Park Street Church is one of the many old churches you will see on the Freedom Trail. It has been around for 200 years and is still actively being used to this day. The church's steeple is quite high and is hard to miss. I've never gone in, but I always see it when I'm around this part of town. It is by the Boston Common and right outside the Park Street stop on the "T" and adjacent to the burial ground.
Just across the street from the Boston Common at Park and Tremont is the stately Park Street Church with its noticeable tall steeple. To me it's a church that makes me think of Boston and the days of a new nation. It was built in 1810 and was the sight of the first singing of "America" by Katherine Lee Bates on the Fourth of July 1831.
The Park Street Church, built as a Congregationalist church in 1809, was used during the War of 1812 to store gunpowder, acquiring the nickname "Brimstone Corner." It's also where the abolitionist William Lloyd Garrison gave his first speech condemning slavery, in 1829. This is one of Boston's most beautiful and historic churches.
Park Street Church is built on the site of the old town granary where grain was kept before the Revolution. It was way back in 1804 that a group of devoted Christians formed a Religious Improvement Society. Although they faced some opposition, they meet weekly for prayers and lectures until in 1809 they founded the Park Street Church. English architect Peter Banner designed the beautiful church building, which overlooks Boston Common. With a bell tower that reaches more than 200 feet into the air, it was the first landmark that visitors would see when approaching Boston.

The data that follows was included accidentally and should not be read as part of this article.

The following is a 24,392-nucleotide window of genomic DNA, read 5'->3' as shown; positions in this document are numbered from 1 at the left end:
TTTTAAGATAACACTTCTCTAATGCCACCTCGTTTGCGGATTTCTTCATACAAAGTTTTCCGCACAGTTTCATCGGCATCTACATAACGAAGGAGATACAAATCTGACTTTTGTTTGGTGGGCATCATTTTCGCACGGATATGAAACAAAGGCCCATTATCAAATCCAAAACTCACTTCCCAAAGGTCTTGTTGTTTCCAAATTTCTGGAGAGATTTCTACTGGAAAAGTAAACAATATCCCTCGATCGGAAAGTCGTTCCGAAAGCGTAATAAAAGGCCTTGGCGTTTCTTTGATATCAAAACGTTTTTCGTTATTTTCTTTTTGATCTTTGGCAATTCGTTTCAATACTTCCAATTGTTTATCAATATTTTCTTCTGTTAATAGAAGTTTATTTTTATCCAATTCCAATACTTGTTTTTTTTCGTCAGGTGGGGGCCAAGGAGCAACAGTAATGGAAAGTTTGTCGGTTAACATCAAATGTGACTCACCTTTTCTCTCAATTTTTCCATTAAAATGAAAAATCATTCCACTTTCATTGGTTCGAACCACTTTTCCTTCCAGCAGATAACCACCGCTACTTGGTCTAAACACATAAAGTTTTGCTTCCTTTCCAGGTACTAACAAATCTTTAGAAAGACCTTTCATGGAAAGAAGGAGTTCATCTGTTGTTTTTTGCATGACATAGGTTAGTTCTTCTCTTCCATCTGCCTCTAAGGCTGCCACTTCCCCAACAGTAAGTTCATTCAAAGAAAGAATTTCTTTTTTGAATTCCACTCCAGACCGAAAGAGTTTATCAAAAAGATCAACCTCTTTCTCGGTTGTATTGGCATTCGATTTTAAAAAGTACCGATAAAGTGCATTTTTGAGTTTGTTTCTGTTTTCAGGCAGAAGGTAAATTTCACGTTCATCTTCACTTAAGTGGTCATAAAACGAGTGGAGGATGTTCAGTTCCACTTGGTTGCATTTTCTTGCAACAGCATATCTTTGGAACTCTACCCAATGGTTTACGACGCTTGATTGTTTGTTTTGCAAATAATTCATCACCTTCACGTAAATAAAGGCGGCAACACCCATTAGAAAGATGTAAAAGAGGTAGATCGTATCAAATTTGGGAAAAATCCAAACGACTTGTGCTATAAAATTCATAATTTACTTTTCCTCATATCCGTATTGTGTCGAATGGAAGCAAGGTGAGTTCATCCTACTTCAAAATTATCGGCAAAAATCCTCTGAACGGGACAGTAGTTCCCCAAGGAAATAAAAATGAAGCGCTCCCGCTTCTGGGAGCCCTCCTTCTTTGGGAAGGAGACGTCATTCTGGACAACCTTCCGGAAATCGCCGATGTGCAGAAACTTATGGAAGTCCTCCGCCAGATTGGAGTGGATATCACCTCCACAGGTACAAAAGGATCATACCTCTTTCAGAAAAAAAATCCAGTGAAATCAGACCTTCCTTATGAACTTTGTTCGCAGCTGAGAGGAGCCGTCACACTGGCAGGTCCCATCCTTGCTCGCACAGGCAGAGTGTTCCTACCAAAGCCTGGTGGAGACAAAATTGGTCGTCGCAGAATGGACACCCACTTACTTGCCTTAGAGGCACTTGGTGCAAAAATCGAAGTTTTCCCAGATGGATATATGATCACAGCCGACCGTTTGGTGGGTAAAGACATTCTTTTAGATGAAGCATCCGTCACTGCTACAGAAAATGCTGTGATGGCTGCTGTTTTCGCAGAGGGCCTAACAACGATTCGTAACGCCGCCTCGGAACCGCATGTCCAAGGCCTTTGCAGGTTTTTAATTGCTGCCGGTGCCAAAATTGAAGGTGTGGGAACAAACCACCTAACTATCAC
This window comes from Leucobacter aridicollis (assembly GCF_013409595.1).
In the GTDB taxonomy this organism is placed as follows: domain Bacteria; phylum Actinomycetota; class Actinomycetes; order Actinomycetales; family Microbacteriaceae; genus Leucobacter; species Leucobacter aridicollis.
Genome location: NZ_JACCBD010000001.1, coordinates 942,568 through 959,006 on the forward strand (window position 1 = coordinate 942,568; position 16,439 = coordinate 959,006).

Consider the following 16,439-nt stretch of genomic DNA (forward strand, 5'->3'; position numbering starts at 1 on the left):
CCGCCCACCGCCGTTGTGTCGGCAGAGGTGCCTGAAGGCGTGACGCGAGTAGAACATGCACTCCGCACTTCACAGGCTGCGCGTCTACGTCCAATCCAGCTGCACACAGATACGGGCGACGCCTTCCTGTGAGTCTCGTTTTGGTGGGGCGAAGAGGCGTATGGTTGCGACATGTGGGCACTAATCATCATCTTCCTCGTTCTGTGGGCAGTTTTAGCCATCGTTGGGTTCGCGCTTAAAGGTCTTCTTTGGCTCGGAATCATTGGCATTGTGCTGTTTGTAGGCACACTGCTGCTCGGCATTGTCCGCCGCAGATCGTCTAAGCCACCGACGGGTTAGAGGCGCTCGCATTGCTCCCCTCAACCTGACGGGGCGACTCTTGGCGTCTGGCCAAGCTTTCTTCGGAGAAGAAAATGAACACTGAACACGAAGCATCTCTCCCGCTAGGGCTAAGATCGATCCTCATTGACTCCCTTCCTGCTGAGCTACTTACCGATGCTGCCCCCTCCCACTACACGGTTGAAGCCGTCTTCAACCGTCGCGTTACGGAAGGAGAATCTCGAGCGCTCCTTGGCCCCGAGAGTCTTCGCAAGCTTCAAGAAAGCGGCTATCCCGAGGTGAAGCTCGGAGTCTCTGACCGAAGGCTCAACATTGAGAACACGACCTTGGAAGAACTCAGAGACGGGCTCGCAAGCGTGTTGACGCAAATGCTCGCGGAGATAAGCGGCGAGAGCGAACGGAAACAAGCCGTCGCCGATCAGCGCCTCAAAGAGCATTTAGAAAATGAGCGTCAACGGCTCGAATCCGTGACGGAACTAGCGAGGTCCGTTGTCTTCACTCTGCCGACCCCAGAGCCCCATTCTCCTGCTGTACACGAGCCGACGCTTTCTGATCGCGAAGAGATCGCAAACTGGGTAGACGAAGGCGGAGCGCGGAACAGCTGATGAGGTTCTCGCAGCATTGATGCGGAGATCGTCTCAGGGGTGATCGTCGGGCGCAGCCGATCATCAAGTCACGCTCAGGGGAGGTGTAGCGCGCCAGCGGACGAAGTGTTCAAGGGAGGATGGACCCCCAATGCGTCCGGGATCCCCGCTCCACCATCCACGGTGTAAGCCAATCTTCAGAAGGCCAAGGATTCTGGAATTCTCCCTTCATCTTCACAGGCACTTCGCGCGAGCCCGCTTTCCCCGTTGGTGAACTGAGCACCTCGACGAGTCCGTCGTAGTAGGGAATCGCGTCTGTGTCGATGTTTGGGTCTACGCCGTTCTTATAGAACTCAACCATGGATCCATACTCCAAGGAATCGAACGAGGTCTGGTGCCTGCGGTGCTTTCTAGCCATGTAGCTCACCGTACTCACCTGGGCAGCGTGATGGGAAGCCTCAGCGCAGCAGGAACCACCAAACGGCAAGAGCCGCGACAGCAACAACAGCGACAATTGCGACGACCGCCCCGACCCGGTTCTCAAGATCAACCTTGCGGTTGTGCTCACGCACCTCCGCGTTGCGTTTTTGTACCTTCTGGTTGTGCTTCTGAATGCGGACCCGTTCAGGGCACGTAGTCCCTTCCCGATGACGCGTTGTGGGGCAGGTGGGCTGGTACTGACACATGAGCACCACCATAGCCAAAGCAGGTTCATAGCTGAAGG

This Evangelical Church of "firsts" is the location of the first Sunday school in 1818 and the first prison aid in 1824. The first missionaries to Hawaii left from here in 1819. On July 4, 1829, William Lloyd Garrison gave his first public anti-slavery speech here and two years later on July 4, 1831, "My Country 'Tis of Thee" was sung for the first time by the church children's choir.
Within a few years of construction, the location of Park Street Church became known as "Brimstone Corner", either for the passion of the Congregational ministers who preached from the pulpit, or because powder for the War of 1812 was stored in a crypt in the basement
Park Street Church -Here was sung for the first time 'My country,'tis of thee' in 1831. This edifice, built in 1809 was also the site of William Garrison's famous anti-slavery speech two years earlier. Located at #1 Park Street, it is open Tuesdays through Saturdays, July and August.
Park Street Church
For many years, the first landmark seen by travelers to Boston was the 217-foot steeple of the Park Street Church. Built in 1809-1810, the church was the scene of the first antislavery speech delivered by William Lloyd Garrison. During the War of 1812, the Church stored gunpowder in its basement, giving the location the name 'Brimstone Corner.'
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